Second Sunday of Advent: Thy Kingdom Come

Our readings today provide the outlines of Jesus’ rescue mission. In the apocalyptic mindset of Jesus’ day, God was all-powerful but not all-controlling. The danger always existed that forces of chaos and death could briefly slip from God’s oversight and stir up trouble. This metaphysical reality found confirmation in the foreign occupation of Jerusalem and the Greco-Roman corrosion of Israel’s culture. In popular religion, this belief manifested itself in the fear of demons, illness and death. But God had taken action in unseen ways to set things right. God sent the Son to defeat the forces of chaos and re-establish divine kingship. Before this final battle commenced, however, the Son had come to earth to gather any who remained faithful to God during these calamitous times. Mark understood that these faithful included poor Jews and Gentiles of every sort, but not many of Israel’s elite.

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‘One mightier than I is coming after me.’ (Mk 1:7)

Liturgical day
Second Sunday of Advent (B)
Readings
Is 40:1-11, Ps 85, 2 Pt 3:8-14, Mk 1:1-8
Prayer

Where has chaos gained a foothold in your life? How can Christ’s power help you overcome it?

How can you heal others or the wider world with the power of Christ that you bear?

This brief sketch explains several features of today’s Gospel. Mark emphasizes throughout his Gospel that Jesus is God’s Son. Aside from the reference in Mk 1:1 (possibly a later addition), the title appears in 1:11, 9:7 and 15:39. With this title, he affirms that Jesus Christ is God’s agent who will restore divine kingship.

Mark emphasizes Jesus’ power. John the Baptist proclaims, “One mightier than I is coming after me!” Throughout his Gospel, Mark reminds his audience that, no matter how chaotic the world had become, Jesus bore the power of God and could defeat even the fiercest opponents. To Mark, Jesus’ miracles testify to his power over death and death’s agents—physical and mental illness, hunger, poverty and despair.

John’s baptism was an act of resistance. Those who received it left death and chaos behind and publicly identified themselves as subjects of God’s authority. God’s response to these declarations, John promises, will be a second baptism “with the Holy Spirit,” in which believers will receive a share of the Son’s power to defeat the forces of disruption.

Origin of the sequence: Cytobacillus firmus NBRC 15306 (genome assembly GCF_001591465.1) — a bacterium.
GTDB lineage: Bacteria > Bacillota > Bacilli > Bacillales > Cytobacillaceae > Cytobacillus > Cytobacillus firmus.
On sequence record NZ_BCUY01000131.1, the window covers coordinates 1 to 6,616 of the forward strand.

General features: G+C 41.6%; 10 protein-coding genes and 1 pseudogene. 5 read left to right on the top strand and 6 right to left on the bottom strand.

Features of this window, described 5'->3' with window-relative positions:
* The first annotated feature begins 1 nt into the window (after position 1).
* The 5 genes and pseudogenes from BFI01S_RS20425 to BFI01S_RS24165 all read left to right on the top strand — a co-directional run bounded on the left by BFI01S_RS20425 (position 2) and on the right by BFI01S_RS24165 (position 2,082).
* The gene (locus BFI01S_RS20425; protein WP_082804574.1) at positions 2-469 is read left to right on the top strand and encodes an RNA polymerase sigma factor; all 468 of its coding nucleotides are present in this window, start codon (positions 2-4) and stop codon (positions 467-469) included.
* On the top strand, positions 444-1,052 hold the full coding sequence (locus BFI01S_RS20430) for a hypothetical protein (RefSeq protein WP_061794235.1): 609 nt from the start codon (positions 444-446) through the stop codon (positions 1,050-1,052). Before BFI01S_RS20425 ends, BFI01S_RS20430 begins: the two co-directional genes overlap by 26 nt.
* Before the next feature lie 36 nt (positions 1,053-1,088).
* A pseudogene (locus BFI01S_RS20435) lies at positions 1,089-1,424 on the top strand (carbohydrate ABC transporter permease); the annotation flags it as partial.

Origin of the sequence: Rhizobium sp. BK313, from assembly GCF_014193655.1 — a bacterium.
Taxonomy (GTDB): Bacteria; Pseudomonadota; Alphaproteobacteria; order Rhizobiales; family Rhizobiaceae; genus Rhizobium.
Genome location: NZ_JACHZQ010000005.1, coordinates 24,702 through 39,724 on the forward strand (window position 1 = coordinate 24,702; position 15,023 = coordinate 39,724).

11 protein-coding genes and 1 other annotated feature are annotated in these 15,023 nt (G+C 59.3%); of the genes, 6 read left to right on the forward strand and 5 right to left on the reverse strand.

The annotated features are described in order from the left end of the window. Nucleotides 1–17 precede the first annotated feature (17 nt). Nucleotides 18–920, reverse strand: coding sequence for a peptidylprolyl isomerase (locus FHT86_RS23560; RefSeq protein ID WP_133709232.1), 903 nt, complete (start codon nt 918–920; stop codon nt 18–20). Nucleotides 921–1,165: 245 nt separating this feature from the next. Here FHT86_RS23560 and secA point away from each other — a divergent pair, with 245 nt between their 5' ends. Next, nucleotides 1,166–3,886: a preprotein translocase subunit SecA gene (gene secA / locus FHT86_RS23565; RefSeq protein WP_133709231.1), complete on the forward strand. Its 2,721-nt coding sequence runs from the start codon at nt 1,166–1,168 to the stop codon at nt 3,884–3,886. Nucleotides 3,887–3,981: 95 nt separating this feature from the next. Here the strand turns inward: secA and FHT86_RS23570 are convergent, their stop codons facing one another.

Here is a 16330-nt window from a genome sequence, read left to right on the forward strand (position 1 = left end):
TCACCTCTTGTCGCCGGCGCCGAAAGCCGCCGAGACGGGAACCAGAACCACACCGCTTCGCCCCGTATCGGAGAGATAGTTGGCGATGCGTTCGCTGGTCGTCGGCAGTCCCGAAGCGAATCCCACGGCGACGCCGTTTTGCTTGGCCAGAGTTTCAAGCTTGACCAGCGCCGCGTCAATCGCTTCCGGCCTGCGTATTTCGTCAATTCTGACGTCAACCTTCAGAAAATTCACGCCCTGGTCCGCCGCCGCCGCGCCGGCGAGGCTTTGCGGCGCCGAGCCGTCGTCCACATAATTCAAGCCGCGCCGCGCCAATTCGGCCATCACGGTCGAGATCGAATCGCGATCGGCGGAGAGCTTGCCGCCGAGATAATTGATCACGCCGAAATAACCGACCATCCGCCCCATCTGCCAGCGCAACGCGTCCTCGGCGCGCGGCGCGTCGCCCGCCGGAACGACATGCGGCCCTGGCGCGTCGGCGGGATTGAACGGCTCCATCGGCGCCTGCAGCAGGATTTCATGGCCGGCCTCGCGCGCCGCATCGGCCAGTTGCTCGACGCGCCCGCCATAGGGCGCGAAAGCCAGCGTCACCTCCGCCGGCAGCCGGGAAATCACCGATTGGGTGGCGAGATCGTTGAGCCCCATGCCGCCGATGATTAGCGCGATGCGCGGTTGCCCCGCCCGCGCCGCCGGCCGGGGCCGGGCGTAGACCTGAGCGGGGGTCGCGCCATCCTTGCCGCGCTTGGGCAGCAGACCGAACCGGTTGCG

This message must have resonated strongly with Mark’s audience, who lived in a time of civil war and sociopolitical instability. Many early copies of Mark’s Gospel end with the haunting words of Mk 16:8, “They said nothing to anyone, for they were afraid.” This almost certainly describes the state of Mark’s audience, fearful of the turmoil around them but full of faith that God was working to set things aright.

Mark reminds us that we bear the power of Christ. We who have received the Holy Spirit in our baptism carry on Christ’s struggle against chaos and death. God’s kingdom is not yet fully restored. John began the work; we continue it today in the power of the Spirit. We bear Christ’s power to unlock centuries-old chains of fear, hate, alienation and mistrust. We bear Christ’s power to forgive those who wrong us and beg forgiveness for ourselves. We bear Christ’s power to heal scars of mind and soul, to dismiss demons of loneliness, despair and self-loathing and to restore those dead in spirit to life. To prepare for Christ’s arrival, let us recommit ourselves to Christ’s mission and challenge chaos and death wherever we find them.

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